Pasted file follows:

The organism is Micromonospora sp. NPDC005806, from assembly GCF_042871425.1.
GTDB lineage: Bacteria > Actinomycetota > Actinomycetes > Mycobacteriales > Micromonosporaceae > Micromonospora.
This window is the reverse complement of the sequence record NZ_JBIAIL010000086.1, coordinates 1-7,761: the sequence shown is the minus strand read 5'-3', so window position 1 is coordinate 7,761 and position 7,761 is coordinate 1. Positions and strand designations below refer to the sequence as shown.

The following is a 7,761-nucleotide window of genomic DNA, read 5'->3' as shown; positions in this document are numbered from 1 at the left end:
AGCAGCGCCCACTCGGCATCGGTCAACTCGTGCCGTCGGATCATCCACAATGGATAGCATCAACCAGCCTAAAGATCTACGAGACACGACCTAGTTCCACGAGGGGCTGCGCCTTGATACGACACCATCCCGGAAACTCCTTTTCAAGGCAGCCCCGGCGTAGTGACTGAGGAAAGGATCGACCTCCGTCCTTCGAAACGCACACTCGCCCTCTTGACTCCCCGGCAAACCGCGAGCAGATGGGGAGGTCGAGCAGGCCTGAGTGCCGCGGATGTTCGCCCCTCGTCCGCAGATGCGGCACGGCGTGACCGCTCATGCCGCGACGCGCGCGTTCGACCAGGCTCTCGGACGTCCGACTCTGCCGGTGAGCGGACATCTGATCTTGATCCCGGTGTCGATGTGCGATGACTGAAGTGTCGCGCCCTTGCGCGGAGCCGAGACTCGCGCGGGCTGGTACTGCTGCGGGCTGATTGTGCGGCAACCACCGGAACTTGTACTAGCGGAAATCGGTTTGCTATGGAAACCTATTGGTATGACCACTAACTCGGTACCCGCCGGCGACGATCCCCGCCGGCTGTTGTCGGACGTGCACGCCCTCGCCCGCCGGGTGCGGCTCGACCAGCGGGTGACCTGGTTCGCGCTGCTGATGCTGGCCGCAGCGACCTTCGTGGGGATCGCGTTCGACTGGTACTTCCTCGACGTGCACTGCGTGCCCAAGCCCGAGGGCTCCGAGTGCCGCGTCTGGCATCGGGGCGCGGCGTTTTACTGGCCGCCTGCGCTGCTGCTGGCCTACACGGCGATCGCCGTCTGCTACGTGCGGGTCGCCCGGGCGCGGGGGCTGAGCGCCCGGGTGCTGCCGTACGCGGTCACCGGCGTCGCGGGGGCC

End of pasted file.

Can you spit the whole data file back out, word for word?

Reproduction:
The organism is Micromonospora sp. NPDC005806, from assembly GCF_042871425.1.
GTDB lineage: Bacteria > Actinomycetota > Actinomycetes > Mycobacteriales > Micromonosporaceae > Micromonospora.
This window is the reverse complement of the sequence record NZ_JBIAIL010000086.1, coordinates 1-7,761: the sequence shown is the minus strand read 5'-3', so window position 1 is coordinate 7,761 and position 7,761 is coordinate 1. Positions and strand designations below refer to the sequence as shown.

The following is a 7,761-nucleotide window of genomic DNA, read 5'->3' as shown; positions in this document are numbered from 1 at the left end:
AGCAGCGCCCACTCGGCATCGGTCAACTCGTGCCGTCGGATCATCCACAATGGATAGCATCAACCAGCCTAAAGATCTACGAGACACGACCTAGTTCCACGAGGGGCTGCGCCTTGATACGACACCATCCCGGAAACTCCTTTTCAAGGCAGCCCCGGCGTAGTGACTGAGGAAAGGATCGACCTCCGTCCTTCGAAACGCACACTCGCCCTCTTGACTCCCCGGCAAACCGCGAGCAGATGGGGAGGTCGAGCAGGCCTGAGTGCCGCGGATGTTCGCCCCTCGTCCGCAGATGCGGCACGGCGTGACCGCTCATGCCGCGACGCGCGCGTTCGACCAGGCTCTCGGACGTCCGACTCTGCCGGTGAGCGGACATCTGATCTTGATCCCGGTGTCGATGTGCGATGACTGAAGTGTCGCGCCCTTGCGCGGAGCCGAGACTCGCGCGGGCTGGTACTGCTGCGGGCTGATTGTGCGGCAACCACCGGAACTTGTACTAGCGGAAATCGGTTTGCTATGGAAACCTATTGGTATGACCACTAACTCGGTACCCGCCGGCGACGATCCCCGCCGGCTGTTGTCGGACGTGCACGCCCTCGCCCGCCGGGTGCGGCTCGACCAGCGGGTGACCTGGTTCGCGCTGCTGATGCTGGCCGCAGCGACCTTCGTGGGGATCGCGTTCGACTGGTACTTCCTCGACGTGCACTGCGTGCCCAAGCCCGAGGGCTCCGAGTGCCGCGTCTGGCATCGGGGCGCGGCGTTTTACTGGCCGCCTGCGCTGCTGCTGGCCTACACGGCGATCGCCGTCTGCTACGTGCGGGTCGCCCGGGCGCGGGGGCTGAGCGCCCGGGTGCTGCCGTACGCGGTCACCGGCGTCGCGGGGGCC